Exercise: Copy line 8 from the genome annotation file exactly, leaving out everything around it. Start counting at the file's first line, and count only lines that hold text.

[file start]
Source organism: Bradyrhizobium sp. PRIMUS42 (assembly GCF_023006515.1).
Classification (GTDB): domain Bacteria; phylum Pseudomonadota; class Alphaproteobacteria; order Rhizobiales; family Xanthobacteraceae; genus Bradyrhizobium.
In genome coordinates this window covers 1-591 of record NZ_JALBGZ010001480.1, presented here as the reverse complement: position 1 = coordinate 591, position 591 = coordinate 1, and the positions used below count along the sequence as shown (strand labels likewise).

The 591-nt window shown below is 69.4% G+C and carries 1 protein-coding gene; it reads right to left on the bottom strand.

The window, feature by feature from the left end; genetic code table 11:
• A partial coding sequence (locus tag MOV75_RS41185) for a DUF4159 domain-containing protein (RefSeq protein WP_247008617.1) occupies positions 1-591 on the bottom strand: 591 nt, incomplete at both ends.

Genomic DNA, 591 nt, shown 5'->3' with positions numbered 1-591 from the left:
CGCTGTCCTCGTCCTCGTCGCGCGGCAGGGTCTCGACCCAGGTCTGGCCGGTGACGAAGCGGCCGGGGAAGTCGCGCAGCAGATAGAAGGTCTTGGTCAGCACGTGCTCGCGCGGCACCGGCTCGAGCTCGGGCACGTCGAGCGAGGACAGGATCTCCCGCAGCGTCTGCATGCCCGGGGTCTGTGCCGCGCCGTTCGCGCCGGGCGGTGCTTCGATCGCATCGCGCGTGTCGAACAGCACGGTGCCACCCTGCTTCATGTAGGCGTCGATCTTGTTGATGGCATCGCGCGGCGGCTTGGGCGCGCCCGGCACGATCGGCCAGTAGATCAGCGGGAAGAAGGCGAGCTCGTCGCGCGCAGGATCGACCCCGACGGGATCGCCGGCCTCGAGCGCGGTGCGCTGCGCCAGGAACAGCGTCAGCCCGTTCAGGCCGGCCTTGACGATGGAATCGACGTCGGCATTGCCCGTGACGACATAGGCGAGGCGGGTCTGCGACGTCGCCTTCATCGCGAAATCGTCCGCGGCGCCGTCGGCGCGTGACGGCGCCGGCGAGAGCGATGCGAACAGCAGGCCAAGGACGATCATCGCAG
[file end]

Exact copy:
CGCTGTCCTCGTCCTCGTCGCGCGGCAGGGTCTCGACCCAGGTCTGGCCGGTGACGAAGCGGCCGGGGAAGTCGCGCAGCAGATAGAAGGTCTTGGTCAGCACGTGCTCGCGCGGCACCGGCTCGAGCTCGGGCACGTCGAGCGAGGACAGGATCTCCCGCAGCGTCTGCATGCCCGGGGTCTGTGCCGCGCCGTTCGCGCCGGGCGGTGCTTCGATCGCATCGCGCGTGTCGAACAGCACGGTGCCACCCTGCTTCATGTAGGCGTCGATCTTGTTGATGGCATCGCGCGGCGGCTTGGGCGCGCCCGGCACGATCGGCCAGTAGATCAGCGGGAAGAAGGCGAGCTCGTCGCGCGCAGGATCGACCCCGACGGGATCGCCGGCCTCGAGCGCGGTGCGCTGCGCCAGGAACAGCGTCAGCCCGTTCAGGCCGGCCTTGACGATGGAATCGACGTCGGCATTGCCCGTGACGACATAGGCGAGGCGGGTCTGCGACGTCGCCTTCATCGCGAAATCGTCCGCGGCGCCGTCGGCGCGTGACGGCGCCGGCGAGAGCGATGCGAACAGCAGGCCAAGGACGATCATCGCAG